### X and the City - a Review

Is mathematics all around us? Why, if you want to see it, it is; if you do not, you may also pass by and think of anything else.

John A. Adam chose to espy mathematics in many aspects of urban life. His new book *X and the City* consists of 25 chapters, each ending with the words "the city", for example, *Getting into the city*, *Eating in the city*, *Sex and the city*, *Nighttime in the city* - all 25 of them.

John A. Adam - professor of mathematics at Old Dominion University - is a coauthor of an admirable book *Guesstimation*. Some of the questions he asks - and answers - while strolling in the city, could have come right from the latter: How many fast food restaurants may one expect in a city, how many barber shops? How many leaves are on that lonely tree you stroll by? How many tomatoes are eaten in the city every year? These have to do with figuring out estimates under rough, simplified assumptions. Posing and analyzing such questions is an entertaining activity in itself but also helps develop a skill frequently employed when it comes to making on-the-spot-decisions.

The art of making simplifying assumptions is the foundation of mathematical modeling that is demonstrated through out the book. Some of the models are simple (an average tree is of such-and-such height, there are so many branches on a tree per unit length, so many leaves on every branch, so the number of the leaves on a tree is about ...) Other models lead to differential equations (say, the phenomenon of air pollution in the city is modeled by the *diffusion equation* - a partial differential equation of second order. (Most of the models in the book are described by ordinary differential equations, though.) The author goes to a considerable length to explain the ways of deriving those equations and the approaches to solving them. It is also possible to read the book by skipping the equations, but just checking the assumptions and the ensuing conclusions - an activity that would give the reader the sense of what the mathematical modeling is about. As the author put it (p. 108):

At this point the reader may throw up his hands in disgust and say - "These mathematicians! Nothing is ever realistic - when do such conditions ever occur?" He has my sympathies, but this is the way modeling is usually done: take the simplest nontrivial situation and see what the implications are for the real-world problem, and modify, tweak, and improve as necessary ... trial and error are important in constructing models.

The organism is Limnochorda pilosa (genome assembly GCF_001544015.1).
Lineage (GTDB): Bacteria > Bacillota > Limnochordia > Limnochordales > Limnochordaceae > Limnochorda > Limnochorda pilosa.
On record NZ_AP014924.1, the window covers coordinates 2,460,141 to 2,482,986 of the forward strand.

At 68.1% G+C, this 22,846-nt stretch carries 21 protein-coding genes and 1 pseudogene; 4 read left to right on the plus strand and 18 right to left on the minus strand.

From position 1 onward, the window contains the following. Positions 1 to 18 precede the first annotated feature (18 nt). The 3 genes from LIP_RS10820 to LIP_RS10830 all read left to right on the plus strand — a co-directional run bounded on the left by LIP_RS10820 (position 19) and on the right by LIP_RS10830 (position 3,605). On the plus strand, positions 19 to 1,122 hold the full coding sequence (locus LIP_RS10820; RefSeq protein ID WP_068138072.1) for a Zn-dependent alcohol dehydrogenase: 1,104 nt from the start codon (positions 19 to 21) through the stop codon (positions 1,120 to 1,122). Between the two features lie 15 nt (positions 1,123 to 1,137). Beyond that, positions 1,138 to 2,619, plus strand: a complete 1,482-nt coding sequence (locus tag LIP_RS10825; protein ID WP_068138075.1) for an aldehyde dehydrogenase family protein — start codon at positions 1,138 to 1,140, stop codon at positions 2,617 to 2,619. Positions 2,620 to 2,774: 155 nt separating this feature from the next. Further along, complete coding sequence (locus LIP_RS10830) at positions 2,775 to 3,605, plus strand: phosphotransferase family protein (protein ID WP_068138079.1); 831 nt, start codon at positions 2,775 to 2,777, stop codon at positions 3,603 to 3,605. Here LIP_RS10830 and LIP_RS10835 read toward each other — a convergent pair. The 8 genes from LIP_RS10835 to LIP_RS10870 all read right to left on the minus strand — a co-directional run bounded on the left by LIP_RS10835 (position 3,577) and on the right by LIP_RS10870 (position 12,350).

The book unequivocally helps dispel the notion that mathematics (represented in the book via mathematical modeling) is about plugging values into formulas and punching calculator keys. Solving problems takes a lot of insight and thinking and - surprise! - even some experimentation.

Some of the chapters in the book deal with probabilities. What is the chance that a couple on a city shopping spree will miss each other for a lunch? How long one may expect a line of post office customers be? What is the behavior of gaps in the traffic flow?

John Adam discerns mathematics in a multitude of situations. Should you decelerate or pass a slow moving car in front? What is the dynamics of the population growth or of the real estate as a function of the location in the city? Should you drive a car during the peak times or use public transportation?

He masterfully blends into the narrative some classical problems of popular mathematics. How much weight will lose watermelons being delivered to the city if on the way there they lose 1% of their water contents? According to legend, what shape had Carthage - one of the first cities built on the Southern shores of the Mediterranean? What is the average speed of the car that moved at 40 mph in one direction and 60 mph on the way back? How fast does one's shadow grow when one moves away from a street lamp?

Years ago another math professor - Underwood Dudley of DePauw University - published a paper Is Mathematics Necessary? He answered that question in the last sentence: "Is mathematics necessary? No. But it is sufficient." (See also my column Necessary And Sufficient.) John Adam's book teaches us a lesson of what mathematics is sufficient for. A person can live his or her life without ever needing mathematics beyond its most rudimentary aspects. However, as John Adam shows convincingly, mathematics can make one's life more colorful and entertaining. Mathematics makes us notice and ponder many engaging things that most of the populace nonchalantly stroll by. I have no doubt that they would regret it if they only knew what they are missing. According to John Adam, they miss a lot.